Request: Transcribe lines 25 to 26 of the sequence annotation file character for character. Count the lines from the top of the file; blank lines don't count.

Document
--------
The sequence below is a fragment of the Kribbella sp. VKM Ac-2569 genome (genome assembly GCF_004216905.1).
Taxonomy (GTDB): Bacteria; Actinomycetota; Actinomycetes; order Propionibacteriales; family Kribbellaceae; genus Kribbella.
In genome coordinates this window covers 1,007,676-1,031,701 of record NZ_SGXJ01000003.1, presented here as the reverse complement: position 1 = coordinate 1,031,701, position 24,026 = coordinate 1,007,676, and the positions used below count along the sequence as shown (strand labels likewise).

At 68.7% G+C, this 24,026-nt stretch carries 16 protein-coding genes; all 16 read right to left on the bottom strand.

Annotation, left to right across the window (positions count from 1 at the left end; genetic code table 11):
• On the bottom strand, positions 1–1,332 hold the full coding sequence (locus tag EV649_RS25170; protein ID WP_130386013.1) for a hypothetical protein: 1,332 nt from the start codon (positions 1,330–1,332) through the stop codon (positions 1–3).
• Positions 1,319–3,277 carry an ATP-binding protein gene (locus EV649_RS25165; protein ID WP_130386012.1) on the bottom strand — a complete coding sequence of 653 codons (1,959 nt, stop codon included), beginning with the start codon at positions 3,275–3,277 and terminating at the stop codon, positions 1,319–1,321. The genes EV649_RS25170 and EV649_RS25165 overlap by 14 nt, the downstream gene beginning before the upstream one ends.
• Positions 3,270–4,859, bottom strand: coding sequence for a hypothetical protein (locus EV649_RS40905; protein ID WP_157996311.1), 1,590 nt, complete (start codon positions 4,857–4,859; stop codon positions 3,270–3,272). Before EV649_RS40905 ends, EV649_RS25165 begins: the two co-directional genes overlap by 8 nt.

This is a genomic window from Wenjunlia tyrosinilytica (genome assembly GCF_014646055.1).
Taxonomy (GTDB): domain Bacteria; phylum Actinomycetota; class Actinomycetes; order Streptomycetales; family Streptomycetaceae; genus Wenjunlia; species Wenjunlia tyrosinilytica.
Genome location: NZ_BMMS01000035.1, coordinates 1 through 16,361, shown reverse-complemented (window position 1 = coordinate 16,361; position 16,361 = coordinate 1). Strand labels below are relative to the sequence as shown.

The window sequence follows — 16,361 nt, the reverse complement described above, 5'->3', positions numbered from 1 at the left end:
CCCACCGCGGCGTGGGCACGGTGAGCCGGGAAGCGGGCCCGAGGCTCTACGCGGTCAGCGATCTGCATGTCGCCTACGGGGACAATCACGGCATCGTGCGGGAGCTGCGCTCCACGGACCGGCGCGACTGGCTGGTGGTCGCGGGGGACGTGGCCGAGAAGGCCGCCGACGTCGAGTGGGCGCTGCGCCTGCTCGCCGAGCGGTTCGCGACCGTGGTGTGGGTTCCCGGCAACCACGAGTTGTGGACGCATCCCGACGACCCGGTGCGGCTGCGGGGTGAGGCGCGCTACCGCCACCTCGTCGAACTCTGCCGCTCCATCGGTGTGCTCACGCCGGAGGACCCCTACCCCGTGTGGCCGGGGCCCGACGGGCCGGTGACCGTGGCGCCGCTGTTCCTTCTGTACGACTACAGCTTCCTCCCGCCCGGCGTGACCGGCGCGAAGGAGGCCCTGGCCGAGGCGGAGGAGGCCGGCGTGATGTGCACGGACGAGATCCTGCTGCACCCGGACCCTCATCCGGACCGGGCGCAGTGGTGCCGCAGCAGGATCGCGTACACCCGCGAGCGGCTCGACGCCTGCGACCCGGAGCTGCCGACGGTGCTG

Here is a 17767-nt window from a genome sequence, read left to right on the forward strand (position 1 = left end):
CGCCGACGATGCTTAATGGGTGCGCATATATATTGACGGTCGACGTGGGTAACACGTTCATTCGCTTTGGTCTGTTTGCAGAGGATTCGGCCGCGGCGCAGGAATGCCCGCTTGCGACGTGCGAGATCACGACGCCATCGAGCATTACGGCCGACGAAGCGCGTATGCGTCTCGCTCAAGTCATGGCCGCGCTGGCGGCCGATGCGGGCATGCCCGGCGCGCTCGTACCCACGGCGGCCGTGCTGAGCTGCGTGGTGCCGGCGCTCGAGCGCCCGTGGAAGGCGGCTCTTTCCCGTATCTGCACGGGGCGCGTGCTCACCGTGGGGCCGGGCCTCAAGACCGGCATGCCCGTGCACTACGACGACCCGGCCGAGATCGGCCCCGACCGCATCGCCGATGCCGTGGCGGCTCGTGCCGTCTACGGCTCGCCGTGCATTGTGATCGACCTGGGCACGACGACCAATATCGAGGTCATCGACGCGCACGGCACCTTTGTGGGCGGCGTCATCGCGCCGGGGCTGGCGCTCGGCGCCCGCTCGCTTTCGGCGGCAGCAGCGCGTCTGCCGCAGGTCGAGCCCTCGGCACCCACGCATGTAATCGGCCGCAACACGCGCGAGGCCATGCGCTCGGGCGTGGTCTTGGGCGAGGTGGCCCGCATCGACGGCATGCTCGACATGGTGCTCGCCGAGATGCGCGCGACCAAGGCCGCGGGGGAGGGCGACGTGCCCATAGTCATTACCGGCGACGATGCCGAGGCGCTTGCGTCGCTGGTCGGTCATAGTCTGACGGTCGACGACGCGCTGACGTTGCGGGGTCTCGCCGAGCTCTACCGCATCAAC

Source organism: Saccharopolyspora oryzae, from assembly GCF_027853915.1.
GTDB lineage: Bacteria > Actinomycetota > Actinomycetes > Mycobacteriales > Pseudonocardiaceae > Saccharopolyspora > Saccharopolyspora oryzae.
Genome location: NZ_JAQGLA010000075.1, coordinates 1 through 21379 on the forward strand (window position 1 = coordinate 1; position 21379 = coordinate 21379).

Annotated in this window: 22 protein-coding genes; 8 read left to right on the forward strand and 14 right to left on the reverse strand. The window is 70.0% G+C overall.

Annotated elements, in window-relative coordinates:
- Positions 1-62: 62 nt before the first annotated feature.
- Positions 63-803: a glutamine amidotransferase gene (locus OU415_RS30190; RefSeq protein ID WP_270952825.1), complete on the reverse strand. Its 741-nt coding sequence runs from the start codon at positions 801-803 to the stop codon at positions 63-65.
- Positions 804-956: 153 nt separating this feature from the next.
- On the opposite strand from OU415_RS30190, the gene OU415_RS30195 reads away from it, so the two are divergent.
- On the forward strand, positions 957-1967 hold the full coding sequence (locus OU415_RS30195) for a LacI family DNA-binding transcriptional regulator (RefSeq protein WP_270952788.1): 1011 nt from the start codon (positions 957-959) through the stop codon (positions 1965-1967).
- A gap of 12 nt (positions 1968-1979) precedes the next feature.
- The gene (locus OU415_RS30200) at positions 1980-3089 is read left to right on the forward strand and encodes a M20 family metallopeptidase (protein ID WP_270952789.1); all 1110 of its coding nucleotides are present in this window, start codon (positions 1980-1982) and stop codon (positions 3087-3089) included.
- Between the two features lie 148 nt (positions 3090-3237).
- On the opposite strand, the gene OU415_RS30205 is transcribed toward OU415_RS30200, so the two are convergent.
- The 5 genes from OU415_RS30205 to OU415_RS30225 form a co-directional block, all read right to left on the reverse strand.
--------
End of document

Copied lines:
- On the forward strand, positions 957-1967 hold the full coding sequence (locus OU415_RS30195) for a LacI family DNA-binding transcriptional regulator (RefSeq protein WP_270952788.1): 1011 nt from the start codon (positions 957-959) through the stop codon (positions 1965-1967).
- A gap of 12 nt (positions 1968-1979) precedes the next feature.